I made it to all of my autographing sessions but not the panels. Panels were another let down this year. The booktuber panel especially was just watching them do what they do on their channels. It was boring. And they didn’t know how to talk into a microphone or moderate themselves.

The Holly Black and Leigh Bardugo panel though-hands down-best panel I have seen at BookCon period. They were just fabulous. Fun fact: Leigh jumped out of a tree to meet Holly at SDCC.

One year, I really need ReedPop to step up their game and get organized. This year was such a pinnacle of no one knew where things were supposed to be. They turned lines around-like-completely around-made the front the back and the back the front, cut them in weird sections, told us we couldn’t go one way, then that we could only go that way. It’s unacceptable beyond the first year. These are lessons they should have learned from by now.

WoW: The Epic Fail of Arturo Zamora

That’s mah teachah!!

I’m not going to lie, I’m mainly excited for The Epic Fail of Arturo Zamora because Pablo Cartaya was my mentor last fall at Sierra Nevada College and he was the #Best. Pablo is ridiculously talented and I’m 100% psyched for everything he does. And since, technically, Epic Fail is already out, I’m just waiting for it to be delivered to my house!

Save the restaurant. Save the town. Get the girl. Make Abuela proud. Can thirteen-year-old Arturo Zamora do it all or is he in for a BIG, EPIC FAIL?
For Arturo, summetime in Miami means playing basketball until dark, sipping mango smoothies, and keeping cool under banyan trees. And maybe a few shifts as junior lunchtime dishwasher at Abuela’s restaurant. Maybe. But this summer also includes Carmen, a cute poetry enthusiast who moves into Arturo’s apartment complex and turns his stomach into a deep fryer. He almost doesn’t notice the smarmy land developer who rolls into town and threatens to change it. Arturo refuses to let his family and community go down without a fight, and as he schemes with Carmen, Arturo discovers the power of poetry and protest through untold family stories and the work of Jose Marti.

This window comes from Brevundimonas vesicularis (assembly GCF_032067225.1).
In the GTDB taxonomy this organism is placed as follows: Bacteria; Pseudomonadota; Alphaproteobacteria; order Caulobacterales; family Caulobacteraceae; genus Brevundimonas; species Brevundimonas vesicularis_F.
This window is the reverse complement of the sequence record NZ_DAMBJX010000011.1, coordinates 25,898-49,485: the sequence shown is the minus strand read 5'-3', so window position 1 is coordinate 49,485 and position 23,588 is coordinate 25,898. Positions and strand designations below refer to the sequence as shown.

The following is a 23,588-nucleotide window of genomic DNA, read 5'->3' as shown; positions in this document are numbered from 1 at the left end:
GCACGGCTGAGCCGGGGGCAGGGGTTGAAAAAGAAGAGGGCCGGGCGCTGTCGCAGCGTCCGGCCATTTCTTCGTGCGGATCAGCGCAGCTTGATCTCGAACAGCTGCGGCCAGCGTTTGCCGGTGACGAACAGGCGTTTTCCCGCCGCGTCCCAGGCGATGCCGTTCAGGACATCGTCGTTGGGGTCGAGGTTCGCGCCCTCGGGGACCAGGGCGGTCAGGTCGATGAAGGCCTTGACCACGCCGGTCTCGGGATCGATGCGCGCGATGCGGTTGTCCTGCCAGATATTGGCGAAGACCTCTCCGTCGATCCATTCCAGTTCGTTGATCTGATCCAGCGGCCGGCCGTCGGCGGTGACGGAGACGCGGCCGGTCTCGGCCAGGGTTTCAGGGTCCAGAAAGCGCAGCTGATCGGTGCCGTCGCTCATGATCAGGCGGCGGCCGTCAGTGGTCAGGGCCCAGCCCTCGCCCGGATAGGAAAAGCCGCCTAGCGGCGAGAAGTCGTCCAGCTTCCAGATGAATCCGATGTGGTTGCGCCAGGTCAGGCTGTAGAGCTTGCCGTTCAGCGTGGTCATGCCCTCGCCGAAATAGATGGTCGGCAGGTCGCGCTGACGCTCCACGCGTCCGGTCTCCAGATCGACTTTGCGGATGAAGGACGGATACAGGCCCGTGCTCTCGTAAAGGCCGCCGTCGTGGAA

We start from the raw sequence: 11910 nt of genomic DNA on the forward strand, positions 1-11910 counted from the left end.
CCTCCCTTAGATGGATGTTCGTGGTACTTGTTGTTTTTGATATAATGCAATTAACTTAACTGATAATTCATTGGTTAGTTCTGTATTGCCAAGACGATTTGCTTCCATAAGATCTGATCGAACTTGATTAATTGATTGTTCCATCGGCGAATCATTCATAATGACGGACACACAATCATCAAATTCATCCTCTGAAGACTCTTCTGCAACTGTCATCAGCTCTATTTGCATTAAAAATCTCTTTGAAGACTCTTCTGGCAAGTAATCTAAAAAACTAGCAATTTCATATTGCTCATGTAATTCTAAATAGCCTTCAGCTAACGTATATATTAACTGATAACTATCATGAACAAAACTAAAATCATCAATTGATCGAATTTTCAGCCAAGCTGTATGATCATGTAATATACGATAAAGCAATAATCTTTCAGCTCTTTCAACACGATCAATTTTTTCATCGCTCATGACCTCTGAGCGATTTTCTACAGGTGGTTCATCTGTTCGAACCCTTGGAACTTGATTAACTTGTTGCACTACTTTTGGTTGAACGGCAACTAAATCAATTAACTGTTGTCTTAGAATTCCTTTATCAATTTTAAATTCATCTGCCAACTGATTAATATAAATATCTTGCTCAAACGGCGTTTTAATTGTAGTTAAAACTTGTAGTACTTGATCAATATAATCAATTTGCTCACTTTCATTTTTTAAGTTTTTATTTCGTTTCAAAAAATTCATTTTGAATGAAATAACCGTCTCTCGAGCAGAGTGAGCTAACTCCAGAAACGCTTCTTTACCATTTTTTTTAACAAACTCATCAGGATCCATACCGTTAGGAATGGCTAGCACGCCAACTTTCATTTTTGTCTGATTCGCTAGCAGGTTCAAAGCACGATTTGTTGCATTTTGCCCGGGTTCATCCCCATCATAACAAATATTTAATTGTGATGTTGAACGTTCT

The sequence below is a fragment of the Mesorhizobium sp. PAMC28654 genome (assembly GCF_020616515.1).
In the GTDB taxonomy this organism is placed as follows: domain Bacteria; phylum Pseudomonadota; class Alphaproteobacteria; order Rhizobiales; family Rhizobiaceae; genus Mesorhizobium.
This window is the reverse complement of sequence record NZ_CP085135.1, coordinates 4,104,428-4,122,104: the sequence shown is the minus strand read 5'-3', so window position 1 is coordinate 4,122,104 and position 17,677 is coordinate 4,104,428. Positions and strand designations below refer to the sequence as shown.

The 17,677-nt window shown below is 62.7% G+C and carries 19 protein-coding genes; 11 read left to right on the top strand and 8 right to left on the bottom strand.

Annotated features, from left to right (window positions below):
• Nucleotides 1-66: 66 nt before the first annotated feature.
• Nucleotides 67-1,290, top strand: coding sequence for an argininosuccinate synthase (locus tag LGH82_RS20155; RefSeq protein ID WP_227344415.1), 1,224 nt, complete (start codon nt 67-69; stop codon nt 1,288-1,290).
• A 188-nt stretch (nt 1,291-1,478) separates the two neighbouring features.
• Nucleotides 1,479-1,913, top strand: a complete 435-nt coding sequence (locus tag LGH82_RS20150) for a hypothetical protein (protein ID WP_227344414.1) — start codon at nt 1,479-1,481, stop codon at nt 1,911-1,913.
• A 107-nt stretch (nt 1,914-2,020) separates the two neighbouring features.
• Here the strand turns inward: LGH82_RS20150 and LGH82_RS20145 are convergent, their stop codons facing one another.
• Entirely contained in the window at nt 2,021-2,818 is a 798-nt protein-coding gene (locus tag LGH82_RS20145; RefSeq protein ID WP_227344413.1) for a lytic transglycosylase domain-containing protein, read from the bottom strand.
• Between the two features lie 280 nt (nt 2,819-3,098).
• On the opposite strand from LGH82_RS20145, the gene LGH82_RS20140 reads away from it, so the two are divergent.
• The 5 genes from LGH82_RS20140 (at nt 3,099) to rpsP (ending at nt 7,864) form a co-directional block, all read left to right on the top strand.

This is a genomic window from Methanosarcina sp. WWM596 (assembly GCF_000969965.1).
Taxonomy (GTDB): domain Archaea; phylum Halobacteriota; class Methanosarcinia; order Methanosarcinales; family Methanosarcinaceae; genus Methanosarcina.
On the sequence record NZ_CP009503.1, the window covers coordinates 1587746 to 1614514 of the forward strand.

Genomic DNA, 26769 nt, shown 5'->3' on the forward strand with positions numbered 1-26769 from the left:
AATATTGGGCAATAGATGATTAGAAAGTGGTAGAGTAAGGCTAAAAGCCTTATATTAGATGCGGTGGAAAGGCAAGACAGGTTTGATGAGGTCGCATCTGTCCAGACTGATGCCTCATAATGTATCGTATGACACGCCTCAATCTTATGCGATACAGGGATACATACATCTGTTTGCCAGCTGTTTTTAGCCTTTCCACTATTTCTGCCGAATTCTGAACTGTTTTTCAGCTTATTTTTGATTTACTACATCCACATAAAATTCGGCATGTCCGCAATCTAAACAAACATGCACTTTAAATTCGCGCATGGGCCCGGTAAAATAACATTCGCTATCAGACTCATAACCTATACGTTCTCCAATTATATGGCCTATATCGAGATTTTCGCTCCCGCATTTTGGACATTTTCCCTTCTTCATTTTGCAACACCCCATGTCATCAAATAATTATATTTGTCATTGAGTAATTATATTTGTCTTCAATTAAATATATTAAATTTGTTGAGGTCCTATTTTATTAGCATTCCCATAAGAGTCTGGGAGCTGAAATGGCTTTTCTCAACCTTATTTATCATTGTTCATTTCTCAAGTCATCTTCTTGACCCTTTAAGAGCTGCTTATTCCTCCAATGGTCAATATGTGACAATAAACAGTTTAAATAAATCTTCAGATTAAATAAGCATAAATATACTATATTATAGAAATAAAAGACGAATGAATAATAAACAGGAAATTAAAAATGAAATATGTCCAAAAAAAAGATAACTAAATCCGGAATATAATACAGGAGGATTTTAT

Funny and poignant, The Epic Fail of Arturo Zamora is the vibrant story of a family, a striking portrait of a town, and one boy’s quest to save both, perfect for fans of Rita Williams-Garcia.

Stalking Jack the Ripper ★★★★☆

A thrilling mystery with a terribly wrapped up ending. But most of the book was amazing and a great approach to popular period of history.

The Magician’s Workshop ★★☆☆☆

The-Magicians-WorkshopThe Magician’s Workshop started with an interesting concept: magic that can make illusions from one’s own imagination, a girl who wants to make beautiful things but can only make monsters, and a boy who wants to have fun but is an outcast in his own town. But it turned sour pretty quickly. I wanted to like The Magician’s Workshop, as it promised to be thrilling and fun, but my expectations just weren’t met.

Everyone in the islands of O’Ceea has a magical ability: whatever they imagine can be brought into existence. Whoever becomes a master over these powers is granted the title of magician and is given fame, power, riches, and glory. This volume of books follows the journey of a group of kids as they strive to rise to the top and become members of the Magician’s Workshop.

Layauna desperately wants to create beautiful things with her magical powers, but all she can seem to do is make horrible, savage monsters. For years she has tried to hide her creations, but when her power is at last discovered by a great magician, she realizes that what she’s tried to hide might actually be of tremendous value.

Kai just wants to use his powers to have fun and play with his friends. Unfortunately, nearly everyone on his island sees him as a bad influence, so he’s forced to meet them in secret. When one of the creatures they create gets out of control and starts flinging fireballs at their town, Kai is tempted to believe that he is as nefarious as people say. However, his prospects change when two mysterious visitors arrive, praising his ability and making extraordinary promises about his future.

Follow the adventures of Kai, Layauna, and a boatload of other characters as they struggle to grow up well in this fantastical world.

The Magician’s Workshop did not read like the first book in a series. It was littered with jargon, most of which was presented without context clues so you couldn’t even discern what most of it meant. I felt a bit like I should have known what was going on, but I was lost from the beginning.